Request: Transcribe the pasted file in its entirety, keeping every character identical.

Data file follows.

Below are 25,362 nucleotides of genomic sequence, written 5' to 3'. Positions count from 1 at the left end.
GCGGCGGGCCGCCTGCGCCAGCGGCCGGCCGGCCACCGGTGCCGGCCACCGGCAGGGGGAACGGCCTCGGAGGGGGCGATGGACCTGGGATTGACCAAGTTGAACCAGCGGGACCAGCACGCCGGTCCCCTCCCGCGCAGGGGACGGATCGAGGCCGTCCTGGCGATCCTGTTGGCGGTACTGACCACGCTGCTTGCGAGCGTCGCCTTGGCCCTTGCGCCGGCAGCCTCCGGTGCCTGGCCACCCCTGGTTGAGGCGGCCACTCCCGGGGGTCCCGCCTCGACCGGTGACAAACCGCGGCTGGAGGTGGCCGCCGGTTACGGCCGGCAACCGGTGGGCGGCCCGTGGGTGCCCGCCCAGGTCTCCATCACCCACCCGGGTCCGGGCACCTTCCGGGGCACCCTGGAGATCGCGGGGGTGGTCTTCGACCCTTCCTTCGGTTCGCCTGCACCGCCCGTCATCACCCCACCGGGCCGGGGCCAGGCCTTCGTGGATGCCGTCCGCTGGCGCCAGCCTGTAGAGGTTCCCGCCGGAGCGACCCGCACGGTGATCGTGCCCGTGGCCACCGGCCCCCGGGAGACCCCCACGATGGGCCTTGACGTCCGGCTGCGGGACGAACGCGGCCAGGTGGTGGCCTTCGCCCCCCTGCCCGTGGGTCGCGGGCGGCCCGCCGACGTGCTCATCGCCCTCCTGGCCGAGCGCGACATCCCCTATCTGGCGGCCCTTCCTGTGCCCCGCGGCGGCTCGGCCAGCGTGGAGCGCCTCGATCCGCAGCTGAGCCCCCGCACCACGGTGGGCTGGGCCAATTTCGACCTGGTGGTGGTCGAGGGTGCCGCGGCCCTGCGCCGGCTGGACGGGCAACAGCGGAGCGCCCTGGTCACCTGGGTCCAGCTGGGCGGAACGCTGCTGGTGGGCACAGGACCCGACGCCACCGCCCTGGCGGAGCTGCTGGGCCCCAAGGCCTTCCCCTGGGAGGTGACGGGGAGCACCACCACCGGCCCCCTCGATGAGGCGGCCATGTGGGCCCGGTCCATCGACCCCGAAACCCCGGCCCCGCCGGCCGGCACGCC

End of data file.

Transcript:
Below are 25,362 nucleotides of genomic sequence, written 5' to 3'. Positions count from 1 at the left end.
GCGGCGGGCCGCCTGCGCCAGCGGCCGGCCGGCCACCGGTGCCGGCCACCGGCAGGGGGAACGGCCTCGGAGGGGGCGATGGACCTGGGATTGACCAAGTTGAACCAGCGGGACCAGCACGCCGGTCCCCTCCCGCGCAGGGGACGGATCGAGGCCGTCCTGGCGATCCTGTTGGCGGTACTGACCACGCTGCTTGCGAGCGTCGCCTTGGCCCTTGCGCCGGCAGCCTCCGGTGCCTGGCCACCCCTGGTTGAGGCGGCCACTCCCGGGGGTCCCGCCTCGACCGGTGACAAACCGCGGCTGGAGGTGGCCGCCGGTTACGGCCGGCAACCGGTGGGCGGCCCGTGGGTGCCCGCCCAGGTCTCCATCACCCACCCGGGTCCGGGCACCTTCCGGGGCACCCTGGAGATCGCGGGGGTGGTCTTCGACCCTTCCTTCGGTTCGCCTGCACCGCCCGTCATCACCCCACCGGGCCGGGGCCAGGCCTTCGTGGATGCCGTCCGCTGGCGCCAGCCTGTAGAGGTTCCCGCCGGAGCGACCCGCACGGTGATCGTGCCCGTGGCCACCGGCCCCCGGGAGACCCCCACGATGGGCCTTGACGTCCGGCTGCGGGACGAACGCGGCCAGGTGGTGGCCTTCGCCCCCCTGCCCGTGGGTCGCGGGCGGCCCGCCGACGTGCTCATCGCCCTCCTGGCCGAGCGCGACATCCCCTATCTGGCGGCCCTTCCTGTGCCCCGCGGCGGCTCGGCCAGCGTGGAGCGCCTCGATCCGCAGCTGAGCCCCCGCACCACGGTGGGCTGGGCCAATTTCGACCTGGTGGTGGTCGAGGGTGCCGCGGCCCTGCGCCGGCTGGACGGGCAACAGCGGAGCGCCCTGGTCACCTGGGTCCAGCTGGGCGGAACGCTGCTGGTGGGCACAGGACCCGACGCCACCGCCCTGGCGGAGCTGCTGGGCCCCAAGGCCTTCCCCTGGGAGGTGACGGGGAGCACCACCACCGGCCCCCTCGATGAGGCGGCCATGTGGGCCCGGTCCATCGACCCCGAAACCCCGGCCCCGCCGGCCGGCACGCC